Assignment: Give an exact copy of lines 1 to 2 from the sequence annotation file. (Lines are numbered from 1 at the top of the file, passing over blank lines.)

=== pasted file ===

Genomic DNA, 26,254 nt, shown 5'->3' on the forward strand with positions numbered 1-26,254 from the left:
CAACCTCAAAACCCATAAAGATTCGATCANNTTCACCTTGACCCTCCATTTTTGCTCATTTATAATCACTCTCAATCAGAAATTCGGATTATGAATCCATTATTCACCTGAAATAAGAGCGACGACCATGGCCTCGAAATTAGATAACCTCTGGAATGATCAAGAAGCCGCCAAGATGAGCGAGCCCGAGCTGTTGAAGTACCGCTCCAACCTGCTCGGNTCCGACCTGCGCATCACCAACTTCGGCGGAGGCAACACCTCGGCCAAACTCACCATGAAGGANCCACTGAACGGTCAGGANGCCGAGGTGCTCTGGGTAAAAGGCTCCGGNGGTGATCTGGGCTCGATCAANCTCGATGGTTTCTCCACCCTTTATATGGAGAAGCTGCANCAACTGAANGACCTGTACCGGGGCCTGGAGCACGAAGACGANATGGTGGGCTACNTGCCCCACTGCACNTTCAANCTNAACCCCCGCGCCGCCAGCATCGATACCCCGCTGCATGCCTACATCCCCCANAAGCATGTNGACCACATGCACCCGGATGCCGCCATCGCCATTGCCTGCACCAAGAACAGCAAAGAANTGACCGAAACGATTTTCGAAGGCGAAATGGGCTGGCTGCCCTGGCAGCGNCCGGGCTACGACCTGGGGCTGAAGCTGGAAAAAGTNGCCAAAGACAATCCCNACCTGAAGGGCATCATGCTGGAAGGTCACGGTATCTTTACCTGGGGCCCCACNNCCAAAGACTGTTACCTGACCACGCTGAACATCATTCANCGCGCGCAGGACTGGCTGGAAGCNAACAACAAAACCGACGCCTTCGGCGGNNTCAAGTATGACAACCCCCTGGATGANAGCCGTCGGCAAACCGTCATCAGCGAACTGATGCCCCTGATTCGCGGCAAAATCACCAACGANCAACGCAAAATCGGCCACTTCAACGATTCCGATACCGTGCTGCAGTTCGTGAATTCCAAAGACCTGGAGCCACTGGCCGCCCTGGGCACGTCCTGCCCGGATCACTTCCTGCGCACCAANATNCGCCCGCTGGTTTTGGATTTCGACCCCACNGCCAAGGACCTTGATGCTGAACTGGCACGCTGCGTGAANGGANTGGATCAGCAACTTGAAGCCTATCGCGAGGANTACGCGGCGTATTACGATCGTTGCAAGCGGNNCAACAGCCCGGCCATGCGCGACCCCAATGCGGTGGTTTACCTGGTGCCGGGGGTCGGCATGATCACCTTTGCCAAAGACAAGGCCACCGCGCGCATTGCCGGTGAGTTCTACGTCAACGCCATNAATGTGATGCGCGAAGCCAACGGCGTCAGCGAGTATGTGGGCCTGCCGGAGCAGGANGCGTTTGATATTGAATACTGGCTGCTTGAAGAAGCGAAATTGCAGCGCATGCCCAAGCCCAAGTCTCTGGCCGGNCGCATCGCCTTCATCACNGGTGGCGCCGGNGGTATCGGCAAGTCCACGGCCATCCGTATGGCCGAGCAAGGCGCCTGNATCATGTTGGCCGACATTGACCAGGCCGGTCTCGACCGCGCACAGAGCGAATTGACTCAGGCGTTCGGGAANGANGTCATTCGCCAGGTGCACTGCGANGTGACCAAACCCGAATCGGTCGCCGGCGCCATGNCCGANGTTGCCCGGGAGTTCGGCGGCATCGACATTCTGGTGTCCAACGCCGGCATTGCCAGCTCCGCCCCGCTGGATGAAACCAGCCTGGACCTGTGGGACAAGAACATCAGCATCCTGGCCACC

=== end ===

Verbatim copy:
Genomic DNA, 26,254 nt, shown 5'->3' on the forward strand with positions numbered 1-26,254 from the left:
CAACCTCAAAACCCATAAAGATTCGATCANNTTCACCTTGACCCTCCATTTTTGCTCATTTATAATCACTCTCAATCAGAAATTCGGATTATGAATCCATTATTCACCTGAAATAAGAGCGACGACCATGGCCTCGAAATTAGATAACCTCTGGAATGATCAAGAAGCCGCCAAGATGAGCGAGCCCGAGCTGTTGAAGTACCGCTCCAACCTGCTCGGNTCCGACCTGCGCATCACCAACTTCGGCGGAGGCAACACCTCGGCCAAACTCACCATGAAGGANCCACTGAACGGTCAGGANGCCGAGGTGCTCTGGGTAAAAGGCTCCGGNGGTGATCTGGGCTCGATCAANCTCGATGGTTTCTCCACCCTTTATATGGAGAAGCTGCANCAACTGAANGACCTGTACCGGGGCCTGGAGCACGAAGACGANATGGTGGGCTACNTGCCCCACTGCACNTTCAANCTNAACCCCCGCGCCGCCAGCATCGATACCCCGCTGCATGCCTACATCCCCCANAAGCATGTNGACCACATGCACCCGGATGCCGCCATCGCCATTGCCTGCACCAAGAACAGCAAAGAANTGACCGAAACGATTTTCGAAGGCGAAATGGGCTGGCTGCCCTGGCAGCGNCCGGGCTACGACCTGGGGCTGAAGCTGGAAAAAGTNGCCAAAGACAATCCCNACCTGAAGGGCATCATGCTGGAAGGTCACGGTATCTTTACCTGGGGCCCCACNNCCAAAGACTGTTACCTGACCACGCTGAACATCATTCANCGCGCGCAGGACTGGCTGGAAGCNAACAACAAAACCGACGCCTTCGGCGGNNTCAAGTATGACAACCCCCTGGATGANAGCCGTCGGCAAACCGTCATCAGCGAACTGATGCCCCTGATTCGCGGCAAAATCACCAACGANCAACGCAAAATCGGCCACTTCAACGATTCCGATACCGTGCTGCAGTTCGTGAATTCCAAAGACCTGGAGCCACTGGCCGCCCTGGGCACGTCCTGCCCGGATCACTTCCTGCGCACCAANATNCGCCCGCTGGTTTTGGATTTCGACCCCACNGCCAAGGACCTTGATGCTGAACTGGCACGCTGCGTGAANGGANTGGATCAGCAACTTGAAGCCTATCGCGAGGANTACGCGGCGTATTACGATCGTTGCAAGCGGNNCAACAGCCCGGCCATGCGCGACCCCAATGCGGTGGTTTACCTGGTGCCGGGGGTCGGCATGATCACCTTTGCCAAAGACAAGGCCACCGCGCGCATTGCCGGTGAGTTCTACGTCAACGCCATNAATGTGATGCGCGAAGCCAACGGCGTCAGCGAGTATGTGGGCCTGCCGGAGCAGGANGCGTTTGATATTGAATACTGGCTGCTTGAAGAAGCGAAATTGCAGCGCATGCCCAAGCCCAAGTCTCTGGCCGGNCGCATCGCCTTCATCACNGGTGGCGCCGGNGGTATCGGCAAGTCCACGGCCATCCGTATGGCCGAGCAAGGCGCCTGNATCATGTTGGCCGACATTGACCAGGCCGGTCTCGACCGCGCACAGAGCGAATTGACTCAGGCGTTCGGGAANGANGTCATTCGCCAGGTGCACTGCGANGTGACCAAACCCGAATCGGTCGCCGGCGCCATGNCCGANGTTGCCCGGGAGTTCGGCGGCATCGACATTCTGGTGTCCAACGCCGGCATTGCCAGCTCCGCCCCGCTGGATGAAACCAGCCTGGACCTGTGGGACAAGAACATCAGCATCCTGGCCACC